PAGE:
Jeremiah Smith on the Sincere Free Offer of the Gospel

Jeremiah Smith completed the commentary on the book of Titus in Matthew Henry’s Commentary.  Henry died after the book of Acts.  For a full list of the continuators, see here.

 

 

Matthew Henry’s Commentary on the Whole Bible

 

 

For the grace of God that bringeth salvation hath appeared to all men,”

Titus 2.11

 

Here we have the grounds or considerations upon which all the foregoing directions are urged, taken from the nature and design of the gospel, and the end of Christ’s death.  

I. From the nature and design of the gospel. Let young and old, men and women, masters and servants, and Titus himself, let all sorts do their respective duties, for this is the very aim and business of Christianity, to instruct, and help, and form persons, under all distinctions and relations, to a right frame and conduct. For this,

1. They are put under the dispensation of the grace of God, so the gospel is called, Eph. 3:2.  It is grace in respect of the spring of it—the free favour and good-will of God, not any merit or desert in the creature; as manifesting and declaring this good-will in an eminent and signal manner; and as it is the means of conveying and working grace in the hearts of believers.  Now grace is obliging and constraining to goodness: Let not sin reign, but yield yourselves unto God; for you are not under the law, but under grace, Rom. vi. 12-14. The love of Christ constrains us not to live to self, but to Him (2 Cor. 5:14,15); without this effect, grace is received in vain.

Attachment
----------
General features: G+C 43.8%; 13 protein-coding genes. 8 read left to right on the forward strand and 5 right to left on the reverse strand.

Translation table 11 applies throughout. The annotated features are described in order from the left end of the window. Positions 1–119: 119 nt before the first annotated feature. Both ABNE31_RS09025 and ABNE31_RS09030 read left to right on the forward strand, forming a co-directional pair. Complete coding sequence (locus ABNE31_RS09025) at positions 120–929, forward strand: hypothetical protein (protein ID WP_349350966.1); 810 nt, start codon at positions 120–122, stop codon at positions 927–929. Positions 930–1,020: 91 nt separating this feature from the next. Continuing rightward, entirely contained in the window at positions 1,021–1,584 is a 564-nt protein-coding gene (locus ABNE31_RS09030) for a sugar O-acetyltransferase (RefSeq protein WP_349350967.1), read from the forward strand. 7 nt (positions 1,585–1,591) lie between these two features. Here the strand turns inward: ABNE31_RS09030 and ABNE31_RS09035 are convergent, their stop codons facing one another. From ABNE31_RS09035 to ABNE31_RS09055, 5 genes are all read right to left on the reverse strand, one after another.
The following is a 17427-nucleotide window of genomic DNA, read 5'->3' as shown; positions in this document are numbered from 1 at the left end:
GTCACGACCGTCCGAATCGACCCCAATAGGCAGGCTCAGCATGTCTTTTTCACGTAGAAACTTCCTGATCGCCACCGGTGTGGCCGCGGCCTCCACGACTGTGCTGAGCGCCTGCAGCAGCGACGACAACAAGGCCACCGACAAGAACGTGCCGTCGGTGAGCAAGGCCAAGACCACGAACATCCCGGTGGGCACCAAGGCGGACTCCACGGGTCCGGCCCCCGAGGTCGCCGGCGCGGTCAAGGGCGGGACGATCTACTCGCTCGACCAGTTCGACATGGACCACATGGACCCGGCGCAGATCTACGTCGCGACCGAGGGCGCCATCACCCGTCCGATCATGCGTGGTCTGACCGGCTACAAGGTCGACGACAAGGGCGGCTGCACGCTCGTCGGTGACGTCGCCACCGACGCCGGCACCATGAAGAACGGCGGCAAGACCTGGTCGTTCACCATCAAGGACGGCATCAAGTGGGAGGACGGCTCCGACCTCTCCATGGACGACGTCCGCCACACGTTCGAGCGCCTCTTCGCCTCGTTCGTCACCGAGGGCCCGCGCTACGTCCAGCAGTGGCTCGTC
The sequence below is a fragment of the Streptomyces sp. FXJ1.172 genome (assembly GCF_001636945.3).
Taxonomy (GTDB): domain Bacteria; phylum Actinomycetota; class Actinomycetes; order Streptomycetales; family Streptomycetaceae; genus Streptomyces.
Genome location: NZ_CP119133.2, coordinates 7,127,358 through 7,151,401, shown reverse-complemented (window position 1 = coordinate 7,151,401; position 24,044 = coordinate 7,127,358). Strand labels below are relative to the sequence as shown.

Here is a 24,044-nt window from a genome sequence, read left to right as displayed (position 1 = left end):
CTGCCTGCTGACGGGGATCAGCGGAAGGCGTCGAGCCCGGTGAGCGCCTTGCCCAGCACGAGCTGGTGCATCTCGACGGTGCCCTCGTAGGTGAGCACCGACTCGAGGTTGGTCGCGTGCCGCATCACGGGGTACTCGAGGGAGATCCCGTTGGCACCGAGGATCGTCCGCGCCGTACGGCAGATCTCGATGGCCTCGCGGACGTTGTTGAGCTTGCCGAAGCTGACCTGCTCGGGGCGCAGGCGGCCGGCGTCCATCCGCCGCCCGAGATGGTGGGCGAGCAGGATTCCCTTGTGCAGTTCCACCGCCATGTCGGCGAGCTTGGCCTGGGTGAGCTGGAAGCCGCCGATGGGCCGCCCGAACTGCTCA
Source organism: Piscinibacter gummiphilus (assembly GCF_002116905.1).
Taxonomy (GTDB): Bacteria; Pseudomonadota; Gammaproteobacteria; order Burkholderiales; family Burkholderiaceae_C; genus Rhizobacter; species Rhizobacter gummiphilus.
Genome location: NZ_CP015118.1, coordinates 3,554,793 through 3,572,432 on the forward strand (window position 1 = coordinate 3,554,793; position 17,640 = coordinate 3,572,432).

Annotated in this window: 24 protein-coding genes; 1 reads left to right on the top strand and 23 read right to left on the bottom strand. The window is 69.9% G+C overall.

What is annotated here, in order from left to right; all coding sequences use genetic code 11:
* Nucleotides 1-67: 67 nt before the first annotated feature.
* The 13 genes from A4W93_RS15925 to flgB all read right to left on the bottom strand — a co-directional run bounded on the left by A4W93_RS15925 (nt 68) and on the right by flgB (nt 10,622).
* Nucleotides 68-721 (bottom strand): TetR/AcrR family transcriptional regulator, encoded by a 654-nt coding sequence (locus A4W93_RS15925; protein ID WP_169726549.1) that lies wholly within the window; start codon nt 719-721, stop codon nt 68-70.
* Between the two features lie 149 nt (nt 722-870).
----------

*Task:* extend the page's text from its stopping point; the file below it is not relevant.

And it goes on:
2. This gospel grace brings salvation (reveals and offers it to sinners and ensures it to believers)—salvation from sin and wrath, from death and hell. Hence it is called the word of life; it brings to faith, and so to life, the life of holiness now and of happiness hereafter.  The law is the ministration of death, but the gospel the ministration of life and peace. This therefore must be received as salvation (its rules minded, its commands obeyed), that the end of it may be obtained, the salvation of the soul.  And more inexcusable will the neglecters of this grace of God bringing salvation now be, since,

3. It has appeared, or shone out more clearly and illustriously than ever before. The old dispensation was comparatively dark and shadowy; this is a clear and shining light; and, as it is now more bright, so more diffused and extensive also. For,

4. It has appeared to all men; not to the Jews only, as the glory of God appeared at mount Sinai to that particular people, and out of the view of all others; but gospel grace is open to all, and all are invited to come and partake of the benefit of it, Gentiles as well as Jews. The publication of it is free and general: Disciple all nations: Preach the gospel to every creature. The pale is broken down; there is no such enclosure now as formerly.  The preaching of Jesus Christ, which was kept secret since the world began, now is made manifest, and by the scriptures of the prophets, according to the commandment of the everlasting God, made known to all nations for the obedience of faith, Rom. 16:25,26.  The doctrine of grace and salvation by the gospel is for all ranks and conditions of men (slaves and servants, as well as masters), therefore engaging and encouraging all to receive and believe it, and walk suitably to it, adorning it in all things.

 

 

Related Pages

The Sincere Free Offer of the Gospel